Prepare to retire in 1 year with this checklist

With retirement so close, you may find yourself browsing catalogs or websites for cruises or walking tours. But even if you’re convinced you’ve saved enough to retire in a year, you’ve still got plenty of work to do — and big decisions to make.

Start by sitting down with your human resources department to review your pension (if you have one), any retiree health care coverage and other benefits. In some cases, postponing retirement by just a few months could affect your monthly pension payout or your 401(k) match, so be judicious when setting a date for your departure.

This is also a good time to refine your retirement budget. You should have a better idea of how you’ll spend your time and how much those endeavors will cost. And if you’ve decided to downsize or move to a lower-cost area, you should be able to estimate how reducing your cost of living will affect your budget.

Determine when you’ll apply for Social Security. Use your online account to review how much your benefits will contribute to your retirement income. Most boomers are eligible for full retirement benefits at age 66, but if you delay until age 70, you’ll receive a re credit of 8% a year.

Start exploring your Medicare options. If you’re approaching age 65, you’re probably already receiving lots of mail from various Medicare Advantage, medigap and Part D prescription plans. You’ll be in a much better position to choose a plan that’s right for you if you start reviewing your options at least a year in advance, says Kari Vogt, a certified financial planner and Medicare insurance broker in Columbia, Mo. Planning ahead will also help you avoid gaps in coverage that could trigger costly Medicare penalties.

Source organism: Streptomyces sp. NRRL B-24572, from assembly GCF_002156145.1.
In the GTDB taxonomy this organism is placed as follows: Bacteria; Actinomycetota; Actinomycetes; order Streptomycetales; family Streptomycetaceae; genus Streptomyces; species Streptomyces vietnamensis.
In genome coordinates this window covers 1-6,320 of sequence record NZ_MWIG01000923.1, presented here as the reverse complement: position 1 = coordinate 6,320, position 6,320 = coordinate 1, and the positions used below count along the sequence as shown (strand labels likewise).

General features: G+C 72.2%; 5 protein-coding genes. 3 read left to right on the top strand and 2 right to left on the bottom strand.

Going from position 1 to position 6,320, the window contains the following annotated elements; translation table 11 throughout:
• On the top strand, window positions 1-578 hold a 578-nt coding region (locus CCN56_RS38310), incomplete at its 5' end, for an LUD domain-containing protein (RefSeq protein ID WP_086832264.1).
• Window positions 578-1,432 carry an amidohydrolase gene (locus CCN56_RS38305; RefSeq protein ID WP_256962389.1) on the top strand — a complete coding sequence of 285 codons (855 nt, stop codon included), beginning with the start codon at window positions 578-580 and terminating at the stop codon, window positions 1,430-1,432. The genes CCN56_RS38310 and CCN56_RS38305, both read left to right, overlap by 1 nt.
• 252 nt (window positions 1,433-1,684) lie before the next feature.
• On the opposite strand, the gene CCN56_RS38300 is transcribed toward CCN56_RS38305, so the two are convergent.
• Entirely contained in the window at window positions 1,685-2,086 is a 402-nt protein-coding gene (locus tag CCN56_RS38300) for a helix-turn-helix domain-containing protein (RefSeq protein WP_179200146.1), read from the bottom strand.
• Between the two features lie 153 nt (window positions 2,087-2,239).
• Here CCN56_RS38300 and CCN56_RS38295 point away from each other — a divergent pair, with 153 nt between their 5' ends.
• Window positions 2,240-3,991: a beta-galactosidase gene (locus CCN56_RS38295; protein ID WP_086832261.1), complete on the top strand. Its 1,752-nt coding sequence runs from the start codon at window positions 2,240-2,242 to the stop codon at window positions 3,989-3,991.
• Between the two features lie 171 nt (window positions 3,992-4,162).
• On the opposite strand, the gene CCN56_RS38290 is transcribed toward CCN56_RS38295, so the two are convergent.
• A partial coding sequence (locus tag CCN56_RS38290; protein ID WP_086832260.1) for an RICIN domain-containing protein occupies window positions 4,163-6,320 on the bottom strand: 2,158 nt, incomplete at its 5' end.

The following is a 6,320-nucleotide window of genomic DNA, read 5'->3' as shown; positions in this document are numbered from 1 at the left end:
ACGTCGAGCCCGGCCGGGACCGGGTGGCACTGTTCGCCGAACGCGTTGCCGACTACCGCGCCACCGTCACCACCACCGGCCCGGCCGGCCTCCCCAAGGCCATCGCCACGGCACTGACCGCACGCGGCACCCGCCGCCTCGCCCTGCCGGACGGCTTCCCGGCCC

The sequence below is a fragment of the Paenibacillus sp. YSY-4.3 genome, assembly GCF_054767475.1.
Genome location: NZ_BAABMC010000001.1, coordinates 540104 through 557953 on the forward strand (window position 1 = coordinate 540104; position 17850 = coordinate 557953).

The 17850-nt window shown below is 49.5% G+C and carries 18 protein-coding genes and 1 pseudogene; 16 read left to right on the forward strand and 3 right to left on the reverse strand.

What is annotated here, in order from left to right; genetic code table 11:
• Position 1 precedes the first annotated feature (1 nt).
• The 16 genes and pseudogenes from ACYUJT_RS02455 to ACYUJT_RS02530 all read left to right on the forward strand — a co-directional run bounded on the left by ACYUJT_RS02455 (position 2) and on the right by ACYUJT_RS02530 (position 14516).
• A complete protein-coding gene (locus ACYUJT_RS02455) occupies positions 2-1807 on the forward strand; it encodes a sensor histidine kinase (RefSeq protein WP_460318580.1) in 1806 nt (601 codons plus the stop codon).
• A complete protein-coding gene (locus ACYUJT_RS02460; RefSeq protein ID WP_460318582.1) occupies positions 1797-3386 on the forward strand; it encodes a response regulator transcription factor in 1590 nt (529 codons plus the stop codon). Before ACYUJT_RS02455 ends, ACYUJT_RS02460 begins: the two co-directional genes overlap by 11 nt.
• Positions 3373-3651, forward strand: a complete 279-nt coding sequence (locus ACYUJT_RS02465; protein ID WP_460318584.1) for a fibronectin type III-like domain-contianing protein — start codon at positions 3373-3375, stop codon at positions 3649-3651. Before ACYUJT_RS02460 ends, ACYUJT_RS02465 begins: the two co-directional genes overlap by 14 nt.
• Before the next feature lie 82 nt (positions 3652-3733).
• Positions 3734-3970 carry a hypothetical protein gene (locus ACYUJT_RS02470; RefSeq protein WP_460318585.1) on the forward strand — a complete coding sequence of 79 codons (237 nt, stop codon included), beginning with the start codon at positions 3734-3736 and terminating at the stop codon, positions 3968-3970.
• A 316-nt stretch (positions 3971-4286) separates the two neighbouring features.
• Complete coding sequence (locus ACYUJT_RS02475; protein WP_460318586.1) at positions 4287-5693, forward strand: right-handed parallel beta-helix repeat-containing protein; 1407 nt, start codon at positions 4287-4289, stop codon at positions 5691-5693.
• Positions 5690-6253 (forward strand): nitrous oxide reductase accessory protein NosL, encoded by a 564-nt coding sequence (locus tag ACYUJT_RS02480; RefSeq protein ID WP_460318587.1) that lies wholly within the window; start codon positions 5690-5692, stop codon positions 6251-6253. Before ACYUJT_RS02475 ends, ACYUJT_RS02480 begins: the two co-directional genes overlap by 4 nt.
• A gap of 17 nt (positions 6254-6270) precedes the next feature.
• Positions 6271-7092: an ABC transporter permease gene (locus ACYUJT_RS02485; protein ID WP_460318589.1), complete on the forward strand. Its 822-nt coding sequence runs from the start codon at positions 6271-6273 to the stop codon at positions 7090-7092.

If you’re eligible for a traditional pension, review the pros and cons of taking a lump sum versus a monthly payout. A CFP can help you consider which option works best for you and your spouse.

Decide what to do with money in your current employer’s 401(k) plan. Rolling the money into an IRA may offer more flexibility when you take withdrawals, but some 401(k) plans provide institutional-class funds with lower fees.

Simplify your finances. If you have 401(k) plans with former employers, consider consolidating them into an IRA so you can reduce paperwork, more easily review your investment allocation and possibly lower some of your account expenses.

Go to or to make sure you haven’t lost track of any former employers’ pension benefits, retirement plans, bank accounts or other funds.

If you have decided on a retirement destination, step up your research. Subscribe to the local paper, talk to real estate agents in the area, and research local hospitals and health care providers.